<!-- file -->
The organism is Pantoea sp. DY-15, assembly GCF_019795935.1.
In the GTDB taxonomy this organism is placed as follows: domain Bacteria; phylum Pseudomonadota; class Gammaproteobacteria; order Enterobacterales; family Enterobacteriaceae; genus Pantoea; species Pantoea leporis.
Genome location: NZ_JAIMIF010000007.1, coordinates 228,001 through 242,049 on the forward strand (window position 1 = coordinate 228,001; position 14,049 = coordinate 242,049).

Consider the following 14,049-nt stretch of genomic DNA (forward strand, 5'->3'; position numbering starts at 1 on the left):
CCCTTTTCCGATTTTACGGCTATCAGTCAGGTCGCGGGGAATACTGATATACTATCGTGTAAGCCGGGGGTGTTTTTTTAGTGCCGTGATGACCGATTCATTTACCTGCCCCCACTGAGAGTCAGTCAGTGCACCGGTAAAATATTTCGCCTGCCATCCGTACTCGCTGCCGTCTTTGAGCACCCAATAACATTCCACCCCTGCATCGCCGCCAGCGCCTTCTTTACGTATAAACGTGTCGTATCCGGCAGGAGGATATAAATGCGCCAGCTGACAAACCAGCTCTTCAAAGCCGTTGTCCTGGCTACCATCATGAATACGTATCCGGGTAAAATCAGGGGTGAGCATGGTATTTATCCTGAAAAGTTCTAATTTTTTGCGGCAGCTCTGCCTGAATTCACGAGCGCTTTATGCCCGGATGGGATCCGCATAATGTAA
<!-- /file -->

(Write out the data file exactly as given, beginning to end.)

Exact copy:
The organism is Pantoea sp. DY-15, assembly GCF_019795935.1.
In the GTDB taxonomy this organism is placed as follows: domain Bacteria; phylum Pseudomonadota; class Gammaproteobacteria; order Enterobacterales; family Enterobacteriaceae; genus Pantoea; species Pantoea leporis.
Genome location: NZ_JAIMIF010000007.1, coordinates 228,001 through 242,049 on the forward strand (window position 1 = coordinate 228,001; position 14,049 = coordinate 242,049).

Consider the following 14,049-nt stretch of genomic DNA (forward strand, 5'->3'; position numbering starts at 1 on the left):
CCCTTTTCCGATTTTACGGCTATCAGTCAGGTCGCGGGGAATACTGATATACTATCGTGTAAGCCGGGGGTGTTTTTTTAGTGCCGTGATGACCGATTCATTTACCTGCCCCCACTGAGAGTCAGTCAGTGCACCGGTAAAATATTTCGCCTGCCATCCGTACTCGCTGCCGTCTTTGAGCACCCAATAACATTCCACCCCTGCATCGCCGCCAGCGCCTTCTTTACGTATAAACGTGTCGTATCCGGCAGGAGGATATAAATGCGCCAGCTGACAAACCAGCTCTTCAAAGCCGTTGTCCTGGCTACCATCATGAATACGTATCCGGGTAAAATCAGGGGTGAGCATGGTATTTATCCTGAAAAGTTCTAATTTTTTGCGGCAGCTCTGCCTGAATTCACGAGCGCTTTATGCCCGGATGGGATCCGCATAATGTAA